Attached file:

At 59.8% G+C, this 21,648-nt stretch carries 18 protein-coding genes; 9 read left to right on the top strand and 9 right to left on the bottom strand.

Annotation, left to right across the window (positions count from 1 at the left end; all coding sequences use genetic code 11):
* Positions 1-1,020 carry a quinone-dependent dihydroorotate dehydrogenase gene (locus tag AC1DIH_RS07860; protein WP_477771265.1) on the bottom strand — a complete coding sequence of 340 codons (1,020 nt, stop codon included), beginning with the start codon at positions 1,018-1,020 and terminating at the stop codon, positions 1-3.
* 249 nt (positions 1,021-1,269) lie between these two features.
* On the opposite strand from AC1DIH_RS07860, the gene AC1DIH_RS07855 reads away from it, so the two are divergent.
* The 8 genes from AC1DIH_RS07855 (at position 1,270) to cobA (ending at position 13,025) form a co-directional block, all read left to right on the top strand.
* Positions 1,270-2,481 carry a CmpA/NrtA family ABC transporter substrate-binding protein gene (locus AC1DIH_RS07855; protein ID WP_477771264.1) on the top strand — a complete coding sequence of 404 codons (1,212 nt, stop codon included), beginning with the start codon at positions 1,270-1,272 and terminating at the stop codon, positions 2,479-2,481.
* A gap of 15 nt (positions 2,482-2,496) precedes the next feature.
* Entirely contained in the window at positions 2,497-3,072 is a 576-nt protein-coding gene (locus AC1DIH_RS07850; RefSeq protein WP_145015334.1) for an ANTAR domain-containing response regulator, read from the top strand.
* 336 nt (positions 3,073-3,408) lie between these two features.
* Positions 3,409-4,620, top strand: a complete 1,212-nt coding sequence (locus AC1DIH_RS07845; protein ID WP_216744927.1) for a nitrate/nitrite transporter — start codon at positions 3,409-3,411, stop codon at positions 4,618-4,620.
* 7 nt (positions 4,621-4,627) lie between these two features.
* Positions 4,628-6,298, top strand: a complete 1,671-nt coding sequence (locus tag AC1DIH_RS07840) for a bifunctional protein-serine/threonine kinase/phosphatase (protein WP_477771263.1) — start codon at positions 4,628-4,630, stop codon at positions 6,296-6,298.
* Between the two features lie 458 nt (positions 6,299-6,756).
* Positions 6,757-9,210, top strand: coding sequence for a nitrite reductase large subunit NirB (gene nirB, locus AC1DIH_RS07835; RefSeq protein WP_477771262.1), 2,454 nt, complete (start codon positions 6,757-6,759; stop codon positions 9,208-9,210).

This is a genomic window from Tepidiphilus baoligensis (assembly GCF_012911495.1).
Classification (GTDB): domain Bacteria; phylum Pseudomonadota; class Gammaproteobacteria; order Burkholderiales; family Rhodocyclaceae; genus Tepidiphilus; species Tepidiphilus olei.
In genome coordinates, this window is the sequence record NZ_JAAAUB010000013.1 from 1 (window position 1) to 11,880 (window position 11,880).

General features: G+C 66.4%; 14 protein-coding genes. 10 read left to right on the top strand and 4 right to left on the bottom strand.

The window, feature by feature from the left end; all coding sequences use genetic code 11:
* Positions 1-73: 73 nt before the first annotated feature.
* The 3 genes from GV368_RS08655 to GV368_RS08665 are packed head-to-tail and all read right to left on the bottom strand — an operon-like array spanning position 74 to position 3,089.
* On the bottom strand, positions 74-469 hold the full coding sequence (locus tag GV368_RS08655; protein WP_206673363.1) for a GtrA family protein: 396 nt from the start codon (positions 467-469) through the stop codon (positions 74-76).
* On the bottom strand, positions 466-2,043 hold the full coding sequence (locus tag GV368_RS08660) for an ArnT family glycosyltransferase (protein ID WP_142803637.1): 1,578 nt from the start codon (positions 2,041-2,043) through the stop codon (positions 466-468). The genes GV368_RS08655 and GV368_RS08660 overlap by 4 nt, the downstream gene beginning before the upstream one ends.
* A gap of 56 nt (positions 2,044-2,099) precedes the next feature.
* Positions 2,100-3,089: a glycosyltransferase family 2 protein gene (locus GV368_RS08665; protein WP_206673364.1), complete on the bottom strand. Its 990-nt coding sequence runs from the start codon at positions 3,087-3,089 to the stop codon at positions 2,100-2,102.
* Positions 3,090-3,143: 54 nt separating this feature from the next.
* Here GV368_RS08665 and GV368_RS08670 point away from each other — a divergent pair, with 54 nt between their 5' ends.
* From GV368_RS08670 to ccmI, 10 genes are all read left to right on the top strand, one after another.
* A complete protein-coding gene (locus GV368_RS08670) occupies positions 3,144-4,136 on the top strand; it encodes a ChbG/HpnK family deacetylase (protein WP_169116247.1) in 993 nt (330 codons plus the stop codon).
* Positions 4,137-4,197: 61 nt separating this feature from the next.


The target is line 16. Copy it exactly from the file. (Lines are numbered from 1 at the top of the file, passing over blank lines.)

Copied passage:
This is a genomic window from Tepidiphilus baoligensis (assembly GCF_012911495.1).